On May 21, the Office of Inspector General for the U.S. Postal Service (OIG) issued a report titled, “The Road Ahead for Postal Financial Services.” The report follows a January 2014 white paper issued by the OIG, which explored how the U.S. Postal Service could expand its provision of financial products to underserved Americans. The report summarizes five potential approaches for increasing the Postal Service’s financial services offerings, including: (i) expand current product offerings, which include paper money orders, international remittances, gift cards, and limited check cashing, as well as adjacent services (e.g., bill pay, ATMs); (ii) develop one key partner to provide financial services offerings, including possible expansion to general purpose reloadable prepaid cards, small loans, and/or deposit accounts; (iii) develop different partners for each product; (iv) make the Postal Service a “marketplace” for distribution of financial products of an array of providers; and/or (v) license the Postal Service as a financial institution focused on the financially underserved (although the OIG is not recommending this approach). Factors to consider when determining which approach to take, if any, include the legal and regulatory landscape; the effectiveness of cash management systems; dedication of the internal team, and public awareness of existing and potential services offered.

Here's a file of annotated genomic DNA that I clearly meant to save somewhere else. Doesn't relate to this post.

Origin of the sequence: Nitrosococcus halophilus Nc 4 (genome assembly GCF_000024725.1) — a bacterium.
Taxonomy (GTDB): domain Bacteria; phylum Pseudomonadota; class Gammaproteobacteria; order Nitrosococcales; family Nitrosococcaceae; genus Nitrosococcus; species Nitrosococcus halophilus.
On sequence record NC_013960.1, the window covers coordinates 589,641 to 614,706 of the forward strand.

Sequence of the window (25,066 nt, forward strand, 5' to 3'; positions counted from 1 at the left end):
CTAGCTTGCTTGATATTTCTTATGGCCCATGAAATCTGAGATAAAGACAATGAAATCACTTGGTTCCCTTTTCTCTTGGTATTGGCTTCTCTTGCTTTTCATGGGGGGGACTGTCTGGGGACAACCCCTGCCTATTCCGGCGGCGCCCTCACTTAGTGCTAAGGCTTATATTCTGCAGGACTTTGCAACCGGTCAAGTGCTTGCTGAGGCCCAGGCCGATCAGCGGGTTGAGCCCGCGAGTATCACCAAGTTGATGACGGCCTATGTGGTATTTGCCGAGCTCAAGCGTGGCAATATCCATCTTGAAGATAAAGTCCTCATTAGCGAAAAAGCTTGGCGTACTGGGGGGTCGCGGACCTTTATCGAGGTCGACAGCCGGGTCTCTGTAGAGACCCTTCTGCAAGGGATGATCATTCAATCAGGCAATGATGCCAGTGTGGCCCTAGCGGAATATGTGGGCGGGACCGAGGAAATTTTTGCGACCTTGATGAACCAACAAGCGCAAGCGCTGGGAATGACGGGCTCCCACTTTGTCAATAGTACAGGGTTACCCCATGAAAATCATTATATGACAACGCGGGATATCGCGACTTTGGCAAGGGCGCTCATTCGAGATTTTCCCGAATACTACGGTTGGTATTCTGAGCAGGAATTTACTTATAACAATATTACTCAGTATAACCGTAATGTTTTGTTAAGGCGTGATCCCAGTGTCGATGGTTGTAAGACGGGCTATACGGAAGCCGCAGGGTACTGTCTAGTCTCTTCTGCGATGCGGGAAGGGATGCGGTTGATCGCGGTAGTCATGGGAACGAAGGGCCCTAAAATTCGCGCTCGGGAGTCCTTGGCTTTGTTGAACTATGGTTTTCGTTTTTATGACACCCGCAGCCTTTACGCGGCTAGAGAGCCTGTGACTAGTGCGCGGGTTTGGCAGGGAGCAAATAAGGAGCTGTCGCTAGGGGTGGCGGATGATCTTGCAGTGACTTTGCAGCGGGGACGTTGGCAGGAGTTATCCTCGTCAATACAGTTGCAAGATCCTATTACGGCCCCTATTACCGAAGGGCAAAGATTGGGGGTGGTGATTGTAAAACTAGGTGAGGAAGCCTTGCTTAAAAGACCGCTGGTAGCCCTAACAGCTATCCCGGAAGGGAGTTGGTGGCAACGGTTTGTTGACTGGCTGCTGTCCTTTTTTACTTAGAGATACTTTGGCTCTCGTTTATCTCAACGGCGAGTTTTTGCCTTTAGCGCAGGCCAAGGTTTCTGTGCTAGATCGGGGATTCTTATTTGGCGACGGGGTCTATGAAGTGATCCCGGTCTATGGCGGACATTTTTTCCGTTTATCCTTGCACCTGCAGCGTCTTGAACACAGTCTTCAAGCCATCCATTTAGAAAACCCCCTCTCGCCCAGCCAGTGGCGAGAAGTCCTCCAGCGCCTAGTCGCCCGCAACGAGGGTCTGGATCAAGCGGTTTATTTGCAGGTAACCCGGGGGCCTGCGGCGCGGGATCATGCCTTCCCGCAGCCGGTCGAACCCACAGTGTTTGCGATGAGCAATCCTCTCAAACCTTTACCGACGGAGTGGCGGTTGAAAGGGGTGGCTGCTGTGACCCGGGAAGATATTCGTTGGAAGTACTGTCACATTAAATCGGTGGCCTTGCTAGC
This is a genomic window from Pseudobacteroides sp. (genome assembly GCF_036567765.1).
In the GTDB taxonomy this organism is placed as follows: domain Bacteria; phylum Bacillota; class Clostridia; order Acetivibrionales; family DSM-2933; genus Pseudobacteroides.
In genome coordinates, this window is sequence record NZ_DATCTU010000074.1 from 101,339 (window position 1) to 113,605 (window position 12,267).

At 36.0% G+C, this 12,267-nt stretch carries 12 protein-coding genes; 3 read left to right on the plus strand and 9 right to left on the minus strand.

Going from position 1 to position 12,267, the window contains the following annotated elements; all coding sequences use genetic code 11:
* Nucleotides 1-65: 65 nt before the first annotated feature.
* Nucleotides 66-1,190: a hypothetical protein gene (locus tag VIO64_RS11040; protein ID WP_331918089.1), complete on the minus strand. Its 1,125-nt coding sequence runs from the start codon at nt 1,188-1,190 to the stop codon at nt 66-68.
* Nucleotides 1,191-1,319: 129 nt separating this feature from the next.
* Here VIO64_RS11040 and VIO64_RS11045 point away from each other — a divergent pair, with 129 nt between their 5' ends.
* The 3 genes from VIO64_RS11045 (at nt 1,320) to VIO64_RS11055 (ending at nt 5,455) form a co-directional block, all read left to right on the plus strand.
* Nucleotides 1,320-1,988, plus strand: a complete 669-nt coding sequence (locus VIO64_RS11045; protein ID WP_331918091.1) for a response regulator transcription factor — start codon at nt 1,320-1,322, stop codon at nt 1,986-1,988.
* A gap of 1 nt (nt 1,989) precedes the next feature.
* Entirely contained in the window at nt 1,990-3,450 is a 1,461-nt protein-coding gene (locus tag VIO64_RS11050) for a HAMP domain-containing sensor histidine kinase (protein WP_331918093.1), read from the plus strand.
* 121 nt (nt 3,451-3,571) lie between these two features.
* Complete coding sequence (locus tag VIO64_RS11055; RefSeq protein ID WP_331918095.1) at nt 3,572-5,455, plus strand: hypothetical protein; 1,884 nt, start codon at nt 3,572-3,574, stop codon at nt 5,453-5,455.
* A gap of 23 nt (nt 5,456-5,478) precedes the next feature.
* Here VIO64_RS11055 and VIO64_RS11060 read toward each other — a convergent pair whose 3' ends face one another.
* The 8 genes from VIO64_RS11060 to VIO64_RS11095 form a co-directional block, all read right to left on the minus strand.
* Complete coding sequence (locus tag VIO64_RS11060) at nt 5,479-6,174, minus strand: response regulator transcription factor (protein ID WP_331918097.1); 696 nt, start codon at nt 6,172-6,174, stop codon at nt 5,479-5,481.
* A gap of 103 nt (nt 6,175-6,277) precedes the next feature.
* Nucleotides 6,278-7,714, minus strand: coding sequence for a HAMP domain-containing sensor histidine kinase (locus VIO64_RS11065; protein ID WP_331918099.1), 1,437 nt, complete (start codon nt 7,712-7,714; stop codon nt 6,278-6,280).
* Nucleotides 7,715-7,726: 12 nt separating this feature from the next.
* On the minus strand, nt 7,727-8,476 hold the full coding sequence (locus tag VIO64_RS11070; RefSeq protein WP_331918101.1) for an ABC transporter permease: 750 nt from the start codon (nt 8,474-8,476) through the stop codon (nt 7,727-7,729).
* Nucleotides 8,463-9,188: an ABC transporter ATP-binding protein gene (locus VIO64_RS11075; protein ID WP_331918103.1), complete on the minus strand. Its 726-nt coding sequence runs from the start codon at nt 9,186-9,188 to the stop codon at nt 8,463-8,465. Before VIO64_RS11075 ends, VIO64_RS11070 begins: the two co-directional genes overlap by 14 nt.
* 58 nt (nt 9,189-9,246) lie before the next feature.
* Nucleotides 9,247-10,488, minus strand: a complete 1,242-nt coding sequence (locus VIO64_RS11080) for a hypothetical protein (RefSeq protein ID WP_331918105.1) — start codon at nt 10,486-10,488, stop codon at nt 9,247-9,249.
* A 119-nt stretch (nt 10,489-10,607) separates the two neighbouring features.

On January 15, the Department of Treasury’s Office of Foreign Assets Control (OFAC) announced a final rule amending its Cuban Assets Control Regulations (CACR) to reflect policy changes previously announced by President Obama on December 17. The amendments (i) allow U.S. financial institutions to maintain correspondent accounts at Cuban financial institutions; (ii) allow U.S. financial institutions to enroll merchants and process credit and debit card transactions for travel-related and other transactions consistent with the CACR; (iii) increase the limit of remittances to $2,000 from $500 per quarter; and (iv) under an expanded license, allow U.S. registered brokers or dealers in securities and registered money transmitters to process authorized remittances without having to apply for a specific license. In addition, OFAC released a FAQ sheet to help explain the new amendments, which are effective January 16.